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According to the U.S. Geological Survey's article How much water is there on, in, and above the Earth?,

About 71 percent of the Earth's surface is water-covered

Wikipedia's Earth article also gives ‘about’ 71% (with 29% land) and also cites the perhaps more precise figures of 70.8% / 29.2% found on this University of British Columbia Okanagan page, but none of these sources say when these estimates were first made.

The only estimate with a date I’ve found is in A comprehensive atlas, geographical, historical & commercial [cartographic material], published in 1835, which states that oceans (including inland bays and seas) cover

about three fourths of the surface of the globe.

However, this source does not include Antarctica, the last continent to be discovered, which accounts for 9.2% of earth's land area, and around 2.6% of the earth’s surface.

Antarctica was discovered in the early 1820s, but it was not until in the late 1830s / early 1840s that three expeditions sailed around the continent. Not until several decades later, from the late 1890s, were there many expeditions to Antarctica. The map below, dated 1906, appears to be one of the earliest Antarctica maps in which the continent’s shape is reasonably recognizable (there is also what appears to be a less accurate one from 1897).

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Antarctica 1906 map. Source: A Brief History of Antarctica

What is the earliest mention of an estimate of 71% water (or 70.8%) / 29% land (or 29.2%)? (an answer for either will be acceptable)


Note on the comments below

While useful and informative, the comments unfortunately do not provide a date and focus more on the ‘how’ than the ‘when’. I am not asking ‘how’ (that would almost certainly be off-topic) but about ‘when’. Further, none of the sources cited (USGS, Wkipedia, University of British Columbia Okanagan) mention tides, seasonal cycles or the fractal nature of coastlines as affecting the percentages they cite, nor have I found any sources which give me reason to question the existing narrative (‘about 71% / 29%’ or 70.8% / 29.2%).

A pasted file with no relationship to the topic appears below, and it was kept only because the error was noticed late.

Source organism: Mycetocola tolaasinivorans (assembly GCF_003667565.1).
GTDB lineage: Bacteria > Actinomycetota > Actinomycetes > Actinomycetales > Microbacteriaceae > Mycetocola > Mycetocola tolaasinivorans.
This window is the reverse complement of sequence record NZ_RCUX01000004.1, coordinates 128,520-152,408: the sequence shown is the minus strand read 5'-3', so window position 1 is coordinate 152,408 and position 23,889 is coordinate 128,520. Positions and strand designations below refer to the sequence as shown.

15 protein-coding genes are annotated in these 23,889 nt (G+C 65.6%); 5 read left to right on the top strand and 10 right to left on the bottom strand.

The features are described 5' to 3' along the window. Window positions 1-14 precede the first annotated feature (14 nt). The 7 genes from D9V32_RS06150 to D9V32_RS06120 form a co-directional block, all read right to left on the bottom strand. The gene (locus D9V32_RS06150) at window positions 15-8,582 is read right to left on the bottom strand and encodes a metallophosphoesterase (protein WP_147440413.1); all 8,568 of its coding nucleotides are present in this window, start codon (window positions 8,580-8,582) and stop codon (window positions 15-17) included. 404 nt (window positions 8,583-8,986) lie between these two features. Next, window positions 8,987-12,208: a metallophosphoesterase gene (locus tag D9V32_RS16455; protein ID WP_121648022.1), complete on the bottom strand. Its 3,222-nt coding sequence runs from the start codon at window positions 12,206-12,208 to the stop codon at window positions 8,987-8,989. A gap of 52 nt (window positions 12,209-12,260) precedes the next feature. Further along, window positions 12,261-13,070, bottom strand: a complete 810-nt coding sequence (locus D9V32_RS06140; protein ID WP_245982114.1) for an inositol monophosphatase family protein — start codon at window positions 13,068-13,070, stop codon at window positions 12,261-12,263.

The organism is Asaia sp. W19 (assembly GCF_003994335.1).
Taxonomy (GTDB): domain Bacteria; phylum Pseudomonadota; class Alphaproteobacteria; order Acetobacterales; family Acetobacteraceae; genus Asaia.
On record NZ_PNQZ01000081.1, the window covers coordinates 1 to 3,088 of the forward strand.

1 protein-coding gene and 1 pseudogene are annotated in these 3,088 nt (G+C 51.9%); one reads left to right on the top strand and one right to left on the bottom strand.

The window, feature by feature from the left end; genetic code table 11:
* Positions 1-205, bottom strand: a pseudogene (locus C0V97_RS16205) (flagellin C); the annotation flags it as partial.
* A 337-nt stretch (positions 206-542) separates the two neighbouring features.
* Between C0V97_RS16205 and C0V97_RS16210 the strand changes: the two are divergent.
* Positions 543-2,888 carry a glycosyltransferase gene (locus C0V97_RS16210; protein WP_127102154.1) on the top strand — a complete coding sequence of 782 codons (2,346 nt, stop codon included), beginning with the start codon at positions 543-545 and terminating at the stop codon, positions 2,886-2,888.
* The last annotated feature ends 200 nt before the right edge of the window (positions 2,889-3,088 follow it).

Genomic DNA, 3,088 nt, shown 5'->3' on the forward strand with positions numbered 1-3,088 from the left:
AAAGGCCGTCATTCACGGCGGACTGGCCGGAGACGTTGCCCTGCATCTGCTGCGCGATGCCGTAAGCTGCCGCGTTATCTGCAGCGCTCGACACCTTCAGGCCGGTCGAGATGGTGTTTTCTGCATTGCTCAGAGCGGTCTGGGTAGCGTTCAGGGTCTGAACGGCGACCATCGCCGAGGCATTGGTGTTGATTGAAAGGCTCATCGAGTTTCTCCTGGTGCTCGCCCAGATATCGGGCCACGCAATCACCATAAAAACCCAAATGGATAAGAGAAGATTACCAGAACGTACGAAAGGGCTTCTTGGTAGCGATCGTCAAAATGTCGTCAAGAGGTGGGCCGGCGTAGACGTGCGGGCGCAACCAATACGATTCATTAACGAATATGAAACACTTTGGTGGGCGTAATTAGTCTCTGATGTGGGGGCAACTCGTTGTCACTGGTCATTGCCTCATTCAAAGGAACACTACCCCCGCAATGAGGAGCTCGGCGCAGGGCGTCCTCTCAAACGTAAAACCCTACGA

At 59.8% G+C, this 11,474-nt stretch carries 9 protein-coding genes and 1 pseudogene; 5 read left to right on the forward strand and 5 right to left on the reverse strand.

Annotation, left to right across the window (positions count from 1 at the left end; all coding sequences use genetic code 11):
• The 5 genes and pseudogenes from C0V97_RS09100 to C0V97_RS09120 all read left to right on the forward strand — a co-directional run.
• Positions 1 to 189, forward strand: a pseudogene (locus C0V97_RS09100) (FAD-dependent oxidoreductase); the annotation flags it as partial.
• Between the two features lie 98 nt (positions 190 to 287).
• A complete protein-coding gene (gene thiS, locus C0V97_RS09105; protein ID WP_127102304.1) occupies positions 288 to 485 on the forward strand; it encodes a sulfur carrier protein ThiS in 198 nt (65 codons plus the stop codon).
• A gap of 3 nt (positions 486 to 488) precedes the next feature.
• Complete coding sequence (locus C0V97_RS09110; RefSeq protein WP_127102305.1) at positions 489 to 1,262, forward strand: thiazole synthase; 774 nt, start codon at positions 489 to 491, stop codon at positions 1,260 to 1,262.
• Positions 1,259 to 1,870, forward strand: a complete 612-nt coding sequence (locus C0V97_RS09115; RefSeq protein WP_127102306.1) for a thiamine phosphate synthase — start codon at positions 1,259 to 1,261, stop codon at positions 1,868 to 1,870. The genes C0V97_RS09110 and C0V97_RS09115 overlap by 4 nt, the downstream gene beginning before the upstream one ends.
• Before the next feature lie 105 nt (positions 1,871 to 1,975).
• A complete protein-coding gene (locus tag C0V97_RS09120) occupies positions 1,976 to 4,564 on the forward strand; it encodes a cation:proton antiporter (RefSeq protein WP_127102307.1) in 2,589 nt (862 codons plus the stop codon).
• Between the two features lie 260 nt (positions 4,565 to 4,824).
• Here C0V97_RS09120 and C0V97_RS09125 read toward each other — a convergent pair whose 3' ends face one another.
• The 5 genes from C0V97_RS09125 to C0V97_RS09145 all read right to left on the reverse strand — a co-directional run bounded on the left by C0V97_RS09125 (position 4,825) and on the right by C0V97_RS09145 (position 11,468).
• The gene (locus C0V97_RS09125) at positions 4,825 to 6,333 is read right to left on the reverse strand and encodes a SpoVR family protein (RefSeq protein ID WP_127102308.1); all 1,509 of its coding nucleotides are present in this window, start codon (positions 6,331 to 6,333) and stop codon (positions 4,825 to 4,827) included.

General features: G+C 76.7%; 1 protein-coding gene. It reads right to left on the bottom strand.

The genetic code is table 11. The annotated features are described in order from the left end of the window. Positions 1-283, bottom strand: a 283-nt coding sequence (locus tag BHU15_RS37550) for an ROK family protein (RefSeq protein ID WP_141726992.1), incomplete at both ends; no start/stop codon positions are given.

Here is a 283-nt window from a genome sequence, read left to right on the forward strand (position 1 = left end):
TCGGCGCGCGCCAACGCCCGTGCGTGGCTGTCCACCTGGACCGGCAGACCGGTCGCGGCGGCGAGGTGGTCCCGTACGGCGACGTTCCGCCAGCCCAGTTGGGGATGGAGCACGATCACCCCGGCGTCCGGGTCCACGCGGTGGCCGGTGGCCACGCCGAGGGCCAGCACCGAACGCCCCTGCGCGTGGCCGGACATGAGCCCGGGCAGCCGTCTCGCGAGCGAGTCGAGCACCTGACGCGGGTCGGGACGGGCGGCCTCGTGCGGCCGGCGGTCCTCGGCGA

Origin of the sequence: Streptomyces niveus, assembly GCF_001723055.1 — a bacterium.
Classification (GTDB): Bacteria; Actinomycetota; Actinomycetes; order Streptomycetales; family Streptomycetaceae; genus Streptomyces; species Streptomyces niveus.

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    I'm voting to close this question as off-topic because this belongs on History of Science and Mathematics Stack Exchange or even Earth Science Stack Exchange. – Spencer Dec 20 '18 at 17:16
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    Please demonstrate that the claim "are widely cited on the internet" can be verified as having an appropriate error estimate consistent with the implied precision of plus/minus 0.1%. It is not at all clear to me that these measurements are statically true throughout both the seasonal and tidal cycles of the year at that implied precision. – Pieter Geerkens Dec 20 '18 at 18:20
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    It was revised with the discovery and mapping of every new continent, until all continents were mapped and discovered and we arrived to these modern numbers. The last continent discovered was Antarctida, and it already took some time after that to find out that there is no land under the North Polar Ocean. – Alex Dec 20 '18 at 22:35
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    This question was put on hold because it was deemed off-topic (3 or 4 votes). While this question may fit on another site, this does not make it off-topic here as there is an overlap between many sites on SE. Further, many questions on this site which are tagged science, mathematics or geography require a greater knowledge of those subjects than they do of history, yet they have not been deemed off-topic. The remaining vote, or 2 votes, said this question is too basic. This is clearly not the case. Despite extensive research, I have not found a single link to an answer. – Lars Bosteen Dec 23 '18 at 7:26
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    If you continue to work on this, Maury's "Physical Geography" of 1894 gives fractions of roughly 73-27. – Aaron Brick Dec 23 '18 at 7:33

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